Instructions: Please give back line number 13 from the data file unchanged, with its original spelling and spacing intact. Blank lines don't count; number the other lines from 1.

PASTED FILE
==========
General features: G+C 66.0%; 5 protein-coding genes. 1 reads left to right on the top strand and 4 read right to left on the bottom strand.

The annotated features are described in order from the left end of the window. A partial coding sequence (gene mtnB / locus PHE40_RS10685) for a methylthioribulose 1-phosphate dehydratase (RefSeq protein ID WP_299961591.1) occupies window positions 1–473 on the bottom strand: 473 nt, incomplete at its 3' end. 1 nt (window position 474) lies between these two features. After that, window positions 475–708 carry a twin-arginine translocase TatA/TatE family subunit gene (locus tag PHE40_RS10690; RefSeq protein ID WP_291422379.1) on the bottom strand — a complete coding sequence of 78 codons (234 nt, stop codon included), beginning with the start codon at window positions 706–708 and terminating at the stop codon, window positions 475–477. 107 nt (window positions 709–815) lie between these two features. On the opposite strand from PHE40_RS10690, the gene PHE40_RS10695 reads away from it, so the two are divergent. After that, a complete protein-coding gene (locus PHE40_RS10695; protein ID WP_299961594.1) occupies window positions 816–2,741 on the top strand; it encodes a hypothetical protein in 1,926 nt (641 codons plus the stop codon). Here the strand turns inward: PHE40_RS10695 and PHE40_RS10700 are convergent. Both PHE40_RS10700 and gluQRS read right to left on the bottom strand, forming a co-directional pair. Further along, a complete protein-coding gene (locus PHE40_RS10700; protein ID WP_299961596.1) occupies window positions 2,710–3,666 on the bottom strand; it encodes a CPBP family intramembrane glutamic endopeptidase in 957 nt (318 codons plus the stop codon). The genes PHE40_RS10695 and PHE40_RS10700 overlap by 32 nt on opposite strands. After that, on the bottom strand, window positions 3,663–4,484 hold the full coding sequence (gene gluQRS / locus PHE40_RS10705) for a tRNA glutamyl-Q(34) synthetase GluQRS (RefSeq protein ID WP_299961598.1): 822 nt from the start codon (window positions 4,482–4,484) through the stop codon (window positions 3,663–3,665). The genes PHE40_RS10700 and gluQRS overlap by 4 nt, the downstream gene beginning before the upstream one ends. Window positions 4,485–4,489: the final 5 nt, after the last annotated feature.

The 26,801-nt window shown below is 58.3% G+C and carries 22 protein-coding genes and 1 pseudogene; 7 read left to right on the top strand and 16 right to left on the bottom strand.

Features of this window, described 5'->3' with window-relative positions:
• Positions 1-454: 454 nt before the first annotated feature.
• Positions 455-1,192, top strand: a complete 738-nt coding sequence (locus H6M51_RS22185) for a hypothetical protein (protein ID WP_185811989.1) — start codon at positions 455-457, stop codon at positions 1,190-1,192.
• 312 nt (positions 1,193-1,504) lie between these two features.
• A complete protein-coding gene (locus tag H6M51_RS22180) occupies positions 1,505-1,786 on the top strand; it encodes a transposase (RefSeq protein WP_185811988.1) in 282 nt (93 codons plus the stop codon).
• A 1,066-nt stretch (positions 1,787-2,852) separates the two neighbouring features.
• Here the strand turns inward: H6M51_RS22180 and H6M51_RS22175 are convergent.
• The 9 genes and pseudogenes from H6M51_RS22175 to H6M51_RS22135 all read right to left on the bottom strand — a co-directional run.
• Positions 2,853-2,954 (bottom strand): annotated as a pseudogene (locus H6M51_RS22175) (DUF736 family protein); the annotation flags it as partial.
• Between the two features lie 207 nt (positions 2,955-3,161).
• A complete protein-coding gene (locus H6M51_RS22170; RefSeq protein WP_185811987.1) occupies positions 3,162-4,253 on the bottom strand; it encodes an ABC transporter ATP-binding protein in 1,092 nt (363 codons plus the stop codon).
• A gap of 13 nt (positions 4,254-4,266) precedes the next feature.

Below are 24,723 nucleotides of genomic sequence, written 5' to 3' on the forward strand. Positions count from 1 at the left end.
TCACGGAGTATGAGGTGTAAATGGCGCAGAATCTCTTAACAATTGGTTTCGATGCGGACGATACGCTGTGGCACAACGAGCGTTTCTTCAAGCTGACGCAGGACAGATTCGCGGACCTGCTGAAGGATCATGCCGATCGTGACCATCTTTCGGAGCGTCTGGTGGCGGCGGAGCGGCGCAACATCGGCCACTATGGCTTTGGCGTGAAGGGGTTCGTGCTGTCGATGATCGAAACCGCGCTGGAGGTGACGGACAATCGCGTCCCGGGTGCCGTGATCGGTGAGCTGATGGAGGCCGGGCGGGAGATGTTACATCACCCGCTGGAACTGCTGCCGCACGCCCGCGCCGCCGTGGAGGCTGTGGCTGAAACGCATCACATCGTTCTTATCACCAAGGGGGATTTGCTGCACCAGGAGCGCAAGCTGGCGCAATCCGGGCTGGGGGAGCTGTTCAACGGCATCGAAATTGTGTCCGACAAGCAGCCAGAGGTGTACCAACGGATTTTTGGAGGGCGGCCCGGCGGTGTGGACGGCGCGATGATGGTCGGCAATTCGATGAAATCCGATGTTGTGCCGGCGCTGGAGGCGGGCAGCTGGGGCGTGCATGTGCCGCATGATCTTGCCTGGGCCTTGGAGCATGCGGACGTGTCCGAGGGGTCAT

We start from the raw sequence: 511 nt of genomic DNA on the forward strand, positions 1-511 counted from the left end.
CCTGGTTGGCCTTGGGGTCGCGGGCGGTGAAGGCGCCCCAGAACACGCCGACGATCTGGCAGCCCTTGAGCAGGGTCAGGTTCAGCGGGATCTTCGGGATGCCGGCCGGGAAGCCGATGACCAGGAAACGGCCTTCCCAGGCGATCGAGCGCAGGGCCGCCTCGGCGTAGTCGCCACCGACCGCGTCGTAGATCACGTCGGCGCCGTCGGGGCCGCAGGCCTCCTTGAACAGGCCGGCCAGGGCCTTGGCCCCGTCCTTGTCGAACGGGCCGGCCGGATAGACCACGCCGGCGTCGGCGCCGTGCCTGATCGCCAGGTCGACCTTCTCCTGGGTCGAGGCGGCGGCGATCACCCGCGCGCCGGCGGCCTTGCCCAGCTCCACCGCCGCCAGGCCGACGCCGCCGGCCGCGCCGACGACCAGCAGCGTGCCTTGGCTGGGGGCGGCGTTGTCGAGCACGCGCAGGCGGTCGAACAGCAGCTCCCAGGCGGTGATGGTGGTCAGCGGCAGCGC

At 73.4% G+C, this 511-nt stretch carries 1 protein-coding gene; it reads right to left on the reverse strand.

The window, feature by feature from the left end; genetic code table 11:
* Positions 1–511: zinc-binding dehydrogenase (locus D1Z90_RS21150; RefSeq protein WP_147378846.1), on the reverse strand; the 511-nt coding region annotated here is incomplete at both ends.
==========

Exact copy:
• Between the two features lie 207 nt (positions 2,955-3,161).